Scrying (also called crystal gazing, crystal seeing, seeing, or peeping) is the ancient act of divination for the purpose of clairvoyance. It is usually achieved by concentrating on or staring at an object having a shiny surface until a vision appears.


Derived from the Old English descry ('to reveal')


Scrying has been used for thousands of years by different cultures. Ancient Egypt used scrying in their Initiations. This included water scrying, dream scrying, oil scrying, and mirror scrying. One legend states that the goddess Hathor carried a shield that could reflect back all things in their true light. From this shield she allegedly fashioned the first magic mirror to “see.”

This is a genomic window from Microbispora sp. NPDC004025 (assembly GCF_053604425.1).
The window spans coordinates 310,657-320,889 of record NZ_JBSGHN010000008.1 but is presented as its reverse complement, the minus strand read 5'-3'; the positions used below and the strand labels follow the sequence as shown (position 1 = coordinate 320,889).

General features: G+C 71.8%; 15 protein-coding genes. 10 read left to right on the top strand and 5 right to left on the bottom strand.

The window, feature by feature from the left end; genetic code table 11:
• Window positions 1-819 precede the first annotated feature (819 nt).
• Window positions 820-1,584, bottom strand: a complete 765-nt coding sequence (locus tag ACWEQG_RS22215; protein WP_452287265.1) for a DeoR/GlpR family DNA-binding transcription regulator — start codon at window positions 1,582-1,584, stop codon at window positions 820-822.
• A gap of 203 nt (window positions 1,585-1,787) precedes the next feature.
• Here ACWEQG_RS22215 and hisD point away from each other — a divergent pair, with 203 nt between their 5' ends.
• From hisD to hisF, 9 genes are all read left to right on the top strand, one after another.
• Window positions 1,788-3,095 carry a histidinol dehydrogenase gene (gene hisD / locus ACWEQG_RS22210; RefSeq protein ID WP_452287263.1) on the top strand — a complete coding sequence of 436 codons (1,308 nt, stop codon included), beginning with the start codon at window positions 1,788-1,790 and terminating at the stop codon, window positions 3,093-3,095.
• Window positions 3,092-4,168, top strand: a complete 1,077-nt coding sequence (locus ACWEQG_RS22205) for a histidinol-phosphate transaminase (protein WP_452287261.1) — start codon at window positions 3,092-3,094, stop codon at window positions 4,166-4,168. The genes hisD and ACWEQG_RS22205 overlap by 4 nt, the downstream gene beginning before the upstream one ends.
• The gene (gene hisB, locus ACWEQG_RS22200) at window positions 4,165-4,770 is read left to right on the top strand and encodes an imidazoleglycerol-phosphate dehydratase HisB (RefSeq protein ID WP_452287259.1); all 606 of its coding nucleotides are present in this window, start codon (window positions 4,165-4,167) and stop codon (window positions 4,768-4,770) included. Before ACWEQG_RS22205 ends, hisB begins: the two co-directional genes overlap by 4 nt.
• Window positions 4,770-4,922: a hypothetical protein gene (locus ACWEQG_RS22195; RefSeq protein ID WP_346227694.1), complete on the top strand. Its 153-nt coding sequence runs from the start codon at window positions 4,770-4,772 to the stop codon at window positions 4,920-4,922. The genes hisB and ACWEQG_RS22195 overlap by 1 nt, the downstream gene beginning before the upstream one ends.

In ancient Persia, the Shahnama, a semi-historical epic work written in the late 10th century, gives a description of what was called the Cup of Jamshid, used in pre-Islamic Persia, which was used by wizards and practitioners of the esoteric sciences for observing all the seven layers of the universe.

Ancient Greeks and Celts practiced scrying using beryl, crystal, black glass, polished quartz, water, and other transparent or light catching bodies. Nostradamus is believed to have employed a small bowl of water as a scrying tool into which he gazed and received images of future events. Alchemists Edward Kelley and John Dee employed a form of scrying using a small crystal ball or shewstone – a piece of polished obsidion. The crystal ball and wax tablets used by Dee and Kelley are on display at the British Museum in London.
In the late 1820s, Joseph Smith, Jr. founded the Latter Day Saint movement based in part on what was said to be the miraculous information obtained from the reflections of “seer stones”.